Miracle Men: The Greatest Underdog Story in Cricket
In this retelling, some more memories from India's 1983 World Cup triumph…
India's fairytale run in the 1983 Cricket World Cup is the stuff of legend. Tales of the historic triumph have been well documented over the years, through video highlights, player interviews, nostalgia articles and other means. Given the extensive coverage, is there anything new to learn about Kapil's Devils? Indeed there is, as television journalist and author Nikhil Naz has shown in this well-researched retelling of a famous story.
This book is filled with interesting anecdotes, from both on and off the field. The varied personalities in the squad, including less-heralded names like manager P.R. Man Singh and fast bowler Sunil Valson, shine through. Sunil Gavaskar cuts a serious figure, worried about his place in the playing eleven after a few low scores.
Kirti Azad, son of a distinguished politician, is the playful prankster. Mohinder Amarnath is the sage and elder statesman, while Syed Kirmani is the eccentric pipe-smoking maverick. Sandeep Patil is the handsome, dapper chocolate boy. Krishnamachari Srikkanth tackles the roughest of situations with humour, and his teammates love him for it.
Star of the show
And then there is Kapil Dev, the star of the show. The brave leader is unafraid to speak the blunt truth, even if it means rubbing seniors the wrong way. The skipper has a singular vision - to lift the World Cup trophy - and drags his mates along for the ride. In the days leading up to the tournament, Kapil did not take kindly to his teammates joking about heading to England as no-hopers on vacation. And with each positive result on the field, Kapil fuels the once disbelieving players with mighty hopes and dreams.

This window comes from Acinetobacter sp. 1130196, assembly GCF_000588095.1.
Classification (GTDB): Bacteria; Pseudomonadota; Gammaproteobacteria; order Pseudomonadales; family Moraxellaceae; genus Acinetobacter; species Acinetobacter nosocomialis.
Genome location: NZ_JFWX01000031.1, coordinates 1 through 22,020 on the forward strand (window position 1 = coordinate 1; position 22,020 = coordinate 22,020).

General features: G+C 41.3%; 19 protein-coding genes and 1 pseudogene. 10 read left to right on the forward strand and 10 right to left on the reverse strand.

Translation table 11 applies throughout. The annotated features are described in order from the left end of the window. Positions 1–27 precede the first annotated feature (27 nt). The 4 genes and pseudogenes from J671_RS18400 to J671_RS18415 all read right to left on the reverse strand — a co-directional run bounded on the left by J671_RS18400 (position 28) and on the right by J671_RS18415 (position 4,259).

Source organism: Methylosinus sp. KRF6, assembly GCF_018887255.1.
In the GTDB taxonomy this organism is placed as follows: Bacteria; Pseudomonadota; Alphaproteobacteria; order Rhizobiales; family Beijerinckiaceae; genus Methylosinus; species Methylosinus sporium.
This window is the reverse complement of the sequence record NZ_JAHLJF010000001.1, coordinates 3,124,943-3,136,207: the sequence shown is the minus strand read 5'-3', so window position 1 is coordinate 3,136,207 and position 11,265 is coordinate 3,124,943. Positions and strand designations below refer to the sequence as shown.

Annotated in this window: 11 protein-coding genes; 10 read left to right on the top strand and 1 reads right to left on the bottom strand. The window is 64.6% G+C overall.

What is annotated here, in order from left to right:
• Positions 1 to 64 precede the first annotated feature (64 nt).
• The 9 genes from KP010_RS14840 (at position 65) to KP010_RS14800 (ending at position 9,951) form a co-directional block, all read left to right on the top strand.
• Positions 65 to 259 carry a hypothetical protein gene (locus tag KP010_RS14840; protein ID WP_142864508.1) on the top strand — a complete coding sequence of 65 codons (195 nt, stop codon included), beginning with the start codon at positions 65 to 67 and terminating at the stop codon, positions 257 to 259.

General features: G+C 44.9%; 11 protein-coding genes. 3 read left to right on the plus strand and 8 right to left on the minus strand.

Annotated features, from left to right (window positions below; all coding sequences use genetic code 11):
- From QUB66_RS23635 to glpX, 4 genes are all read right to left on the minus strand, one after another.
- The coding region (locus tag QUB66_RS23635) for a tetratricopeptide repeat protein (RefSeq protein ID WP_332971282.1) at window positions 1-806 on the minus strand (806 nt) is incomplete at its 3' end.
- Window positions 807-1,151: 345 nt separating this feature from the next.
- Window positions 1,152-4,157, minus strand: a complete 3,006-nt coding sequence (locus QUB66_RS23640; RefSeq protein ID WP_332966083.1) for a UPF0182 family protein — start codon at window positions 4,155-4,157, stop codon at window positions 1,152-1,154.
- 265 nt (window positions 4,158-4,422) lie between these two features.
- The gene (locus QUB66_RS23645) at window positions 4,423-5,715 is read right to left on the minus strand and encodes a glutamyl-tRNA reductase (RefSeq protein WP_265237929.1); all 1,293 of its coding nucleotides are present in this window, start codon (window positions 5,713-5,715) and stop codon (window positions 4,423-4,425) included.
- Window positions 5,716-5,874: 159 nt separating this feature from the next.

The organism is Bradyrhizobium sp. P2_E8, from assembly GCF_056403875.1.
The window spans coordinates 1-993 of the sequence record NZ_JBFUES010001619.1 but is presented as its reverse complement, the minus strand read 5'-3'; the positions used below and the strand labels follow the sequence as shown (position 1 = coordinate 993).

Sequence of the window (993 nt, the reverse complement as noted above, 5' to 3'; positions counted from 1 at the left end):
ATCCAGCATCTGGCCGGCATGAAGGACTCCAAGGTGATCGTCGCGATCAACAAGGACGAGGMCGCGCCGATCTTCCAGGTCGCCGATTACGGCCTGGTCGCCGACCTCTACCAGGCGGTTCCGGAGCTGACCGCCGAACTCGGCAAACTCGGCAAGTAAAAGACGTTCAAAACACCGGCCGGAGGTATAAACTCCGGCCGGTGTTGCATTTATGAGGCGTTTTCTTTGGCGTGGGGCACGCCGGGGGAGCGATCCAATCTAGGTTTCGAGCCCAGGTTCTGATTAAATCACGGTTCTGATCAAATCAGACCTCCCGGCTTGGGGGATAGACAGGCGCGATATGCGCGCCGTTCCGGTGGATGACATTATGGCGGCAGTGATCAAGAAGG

There are central characters from outside the squad list as well. Indian expat and restaurant owner Mintu Bhatia makes frequent appearances as the team's unofficial caterer. There is the emotional story of Jiten Bhai Parekh, another Indian expat, whose shop is ransacked by racist thugs. A bold Parekh wagers the £600 he receives as insurance money on his home nation clinching the title, and ends up winning a handsome £39,600 for his efforts. We follow the adventures of Ayaz Memon, then a greenhorn reporter with Mid-Day. It is a throwback to a bygone era, when rudimentary telex machines and compositors were essential items in the life of a journalist.
News anchor Rajdeep Sardesai, who was playing club cricket in England at the time, is one of several fans who tried every trick in the book to gain match tickets.
This stellar cast, whose stories are wonderfully intertwined, made memories to last a lifetime.
Courtesy : THE HINDU